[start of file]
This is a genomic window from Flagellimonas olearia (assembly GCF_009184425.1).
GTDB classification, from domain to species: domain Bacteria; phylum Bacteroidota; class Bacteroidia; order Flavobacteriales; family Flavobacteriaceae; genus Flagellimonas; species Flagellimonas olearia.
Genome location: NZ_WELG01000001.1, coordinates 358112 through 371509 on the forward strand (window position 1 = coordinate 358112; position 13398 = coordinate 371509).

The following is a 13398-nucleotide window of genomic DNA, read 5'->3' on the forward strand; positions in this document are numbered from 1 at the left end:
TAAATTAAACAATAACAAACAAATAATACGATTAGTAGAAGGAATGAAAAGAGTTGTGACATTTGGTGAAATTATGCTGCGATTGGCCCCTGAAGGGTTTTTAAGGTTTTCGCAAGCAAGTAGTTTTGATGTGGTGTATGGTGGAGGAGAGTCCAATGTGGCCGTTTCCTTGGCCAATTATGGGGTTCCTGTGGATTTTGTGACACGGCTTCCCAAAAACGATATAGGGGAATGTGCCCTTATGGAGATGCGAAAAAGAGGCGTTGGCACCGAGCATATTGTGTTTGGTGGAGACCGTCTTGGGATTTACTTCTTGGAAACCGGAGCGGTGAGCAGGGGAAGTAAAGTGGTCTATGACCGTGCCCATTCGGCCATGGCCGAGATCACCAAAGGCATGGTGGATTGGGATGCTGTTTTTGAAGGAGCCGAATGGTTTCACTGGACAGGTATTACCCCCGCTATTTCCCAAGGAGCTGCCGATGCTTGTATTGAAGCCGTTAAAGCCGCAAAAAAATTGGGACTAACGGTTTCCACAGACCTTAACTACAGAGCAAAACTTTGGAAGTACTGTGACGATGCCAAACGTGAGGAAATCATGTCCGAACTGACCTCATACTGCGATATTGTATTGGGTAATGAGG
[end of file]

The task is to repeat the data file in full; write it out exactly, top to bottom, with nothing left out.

This is a genomic window from Flagellimonas olearia (assembly GCF_009184425.1).
GTDB classification, from domain to species: domain Bacteria; phylum Bacteroidota; class Bacteroidia; order Flavobacteriales; family Flavobacteriaceae; genus Flagellimonas; species Flagellimonas olearia.
Genome location: NZ_WELG01000001.1, coordinates 358112 through 371509 on the forward strand (window position 1 = coordinate 358112; position 13398 = coordinate 371509).

The following is a 13398-nucleotide window of genomic DNA, read 5'->3' on the forward strand; positions in this document are numbered from 1 at the left end:
TAAATTAAACAATAACAAACAAATAATACGATTAGTAGAAGGAATGAAAAGAGTTGTGACATTTGGTGAAATTATGCTGCGATTGGCCCCTGAAGGGTTTTTAAGGTTTTCGCAAGCAAGTAGTTTTGATGTGGTGTATGGTGGAGGAGAGTCCAATGTGGCCGTTTCCTTGGCCAATTATGGGGTTCCTGTGGATTTTGTGACACGGCTTCCCAAAAACGATATAGGGGAATGTGCCCTTATGGAGATGCGAAAAAGAGGCGTTGGCACCGAGCATATTGTGTTTGGTGGAGACCGTCTTGGGATTTACTTCTTGGAAACCGGAGCGGTGAGCAGGGGAAGTAAAGTGGTCTATGACCGTGCCCATTCGGCCATGGCCGAGATCACCAAAGGCATGGTGGATTGGGATGCTGTTTTTGAAGGAGCCGAATGGTTTCACTGGACAGGTATTACCCCCGCTATTTCCCAAGGAGCTGCCGATGCTTGTATTGAAGCCGTTAAAGCCGCAAAAAAATTGGGACTAACGGTTTCCACAGACCTTAACTACAGAGCAAAACTTTGGAAGTACTGTGACGATGCCAAACGTGAGGAAATCATGTCCGAACTGACCTCATACTGCGATATTGTATTGGGTAATGAGG